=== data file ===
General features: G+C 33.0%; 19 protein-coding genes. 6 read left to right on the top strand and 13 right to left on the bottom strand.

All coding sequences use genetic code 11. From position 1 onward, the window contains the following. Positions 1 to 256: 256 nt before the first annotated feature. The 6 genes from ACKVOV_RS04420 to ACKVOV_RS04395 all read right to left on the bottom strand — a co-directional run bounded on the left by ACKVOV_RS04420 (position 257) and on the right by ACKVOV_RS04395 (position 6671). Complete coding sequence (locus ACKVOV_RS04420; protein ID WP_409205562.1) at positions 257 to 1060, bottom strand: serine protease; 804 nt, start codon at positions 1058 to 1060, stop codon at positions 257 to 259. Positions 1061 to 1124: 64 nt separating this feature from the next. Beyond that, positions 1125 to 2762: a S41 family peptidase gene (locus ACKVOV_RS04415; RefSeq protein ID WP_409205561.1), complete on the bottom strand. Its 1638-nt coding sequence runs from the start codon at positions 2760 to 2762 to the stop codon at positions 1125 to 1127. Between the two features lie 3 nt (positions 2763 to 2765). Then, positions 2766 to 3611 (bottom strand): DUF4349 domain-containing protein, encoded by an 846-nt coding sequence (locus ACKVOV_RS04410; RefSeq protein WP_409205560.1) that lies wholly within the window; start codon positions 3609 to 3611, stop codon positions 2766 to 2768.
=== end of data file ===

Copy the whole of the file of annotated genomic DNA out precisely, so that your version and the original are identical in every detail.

General features: G+C 33.0%; 19 protein-coding genes. 6 read left to right on the top strand and 13 right to left on the bottom strand.

All coding sequences use genetic code 11. From position 1 onward, the window contains the following. Positions 1 to 256: 256 nt before the first annotated feature. The 6 genes from ACKVOV_RS04420 to ACKVOV_RS04395 all read right to left on the bottom strand — a co-directional run bounded on the left by ACKVOV_RS04420 (position 257) and on the right by ACKVOV_RS04395 (position 6671). Complete coding sequence (locus ACKVOV_RS04420; protein ID WP_409205562.1) at positions 257 to 1060, bottom strand: serine protease; 804 nt, start codon at positions 1058 to 1060, stop codon at positions 257 to 259. Positions 1061 to 1124: 64 nt separating this feature from the next. Beyond that, positions 1125 to 2762: a S41 family peptidase gene (locus ACKVOV_RS04415; RefSeq protein ID WP_409205561.1), complete on the bottom strand. Its 1638-nt coding sequence runs from the start codon at positions 2760 to 2762 to the stop codon at positions 1125 to 1127. Between the two features lie 3 nt (positions 2763 to 2765). Then, positions 2766 to 3611 (bottom strand): DUF4349 domain-containing protein, encoded by an 846-nt coding sequence (locus ACKVOV_RS04410; RefSeq protein WP_409205560.1) that lies wholly within the window; start codon positions 3609 to 3611, stop codon positions 2766 to 2768.